The Basic but very limited Biomechanics being taught to Beginners : This red power line is often taught in schools for beginners. While it is not incorrect, application is very limited and difficult to generate damaging power with it.

It is slow, and the type of power generated is more pushing than striking. It also relies on ideal conditions and is difficult to pull off effectively in the chaos of combat.

Remember, while the “push” is a valuable tool if you want to disrupt the opponent’s balance and create weaknesses in his structure, it is not going to cause great damage to the opponent. So what are some of the tools to increase striking power?

Dantian Breathing

When you prepare for the strike, breathe in, fill your body with your breath. When you breathe out, breathe into the Dantian. You will notice your core muscles consolidate naturally, forming support for your strikes.

Your centre of gravity drops slightly, and engages with your fist. Your shoulder blades also move forward, engaging the bigger muscles of the shoulder apparatus, which can generate more power than your triceps alone.

Loading and Releasing

The punch is not based on pushing the fist out. It requires storing then releasing, much like flicking a finger.

Start from your fist pulled back. Next, DO NOT place your fist in the centre-line; merely drop the elbow and the shoulder blade, and your fist will naturally end up on the centre-line, while being supported by your entire body and CoG.

Next, breathe out into the Dantian. Use this to power the body and fire the fist out like a cannon. Time it properly to achieve the ideal result.

Your knees and elbows “sink” into the opponent to crush his structure. You breathe your power into the Dantian causing the power to expand, driving the (green) arrows, firing the fist out.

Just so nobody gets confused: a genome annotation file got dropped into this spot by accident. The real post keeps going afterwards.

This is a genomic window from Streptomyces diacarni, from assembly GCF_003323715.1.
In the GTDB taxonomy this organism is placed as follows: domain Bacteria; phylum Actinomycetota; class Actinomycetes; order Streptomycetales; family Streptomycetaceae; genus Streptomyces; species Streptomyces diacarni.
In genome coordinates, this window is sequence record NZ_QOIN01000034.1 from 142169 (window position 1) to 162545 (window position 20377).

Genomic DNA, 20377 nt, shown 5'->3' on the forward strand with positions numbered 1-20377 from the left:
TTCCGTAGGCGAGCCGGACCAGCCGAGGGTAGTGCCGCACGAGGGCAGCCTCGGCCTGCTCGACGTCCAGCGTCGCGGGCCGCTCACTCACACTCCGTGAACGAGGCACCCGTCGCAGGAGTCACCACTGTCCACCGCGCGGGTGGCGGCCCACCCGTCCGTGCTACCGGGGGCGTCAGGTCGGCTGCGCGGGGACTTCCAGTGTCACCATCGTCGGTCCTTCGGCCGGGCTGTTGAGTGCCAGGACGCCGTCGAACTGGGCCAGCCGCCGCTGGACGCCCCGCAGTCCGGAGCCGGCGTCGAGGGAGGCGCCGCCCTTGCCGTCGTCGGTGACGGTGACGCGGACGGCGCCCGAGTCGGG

Coupling with the YJKYM.

While in your YJKYM, there exists and imaginary line elongated towards your target. The structure of the hips, feet and knees assists in supporting this line. Your punch should be guided by this line, much like a laser guiding system.

The Slow Tan Wu Fook

The slow section of the SLT is very powerful. Unfortunately, it is also one of the least understood sections.

There are a number of purposes to this slow section:

1. Developing Tseng Ging (Zheng Jin) 整勁,, integrated power.

Integrated power means the entire function of the body must be unified and integrated. When you execute the Slow Tan, for example, you are training to move your hand forward without breakage to this integration.

Every time you feel a muscle activating on its own, you are creating a breakage to the power flow. When you train, you have to pay attention to every part of the body, eliminating all rash movements. The slightest twitch of a muscle as you move forward, and you will have to shut it down.

Therefore, you are actually not trying to move slowly; but when you have to move without any rash movements and without any non- integrated activation of muscles, you simply cannot move fast.

Of course, in a fight, you have to move fast. But with prolonged training, your body will still retain some of the integrated power. Your arms will feel heavy as you strike.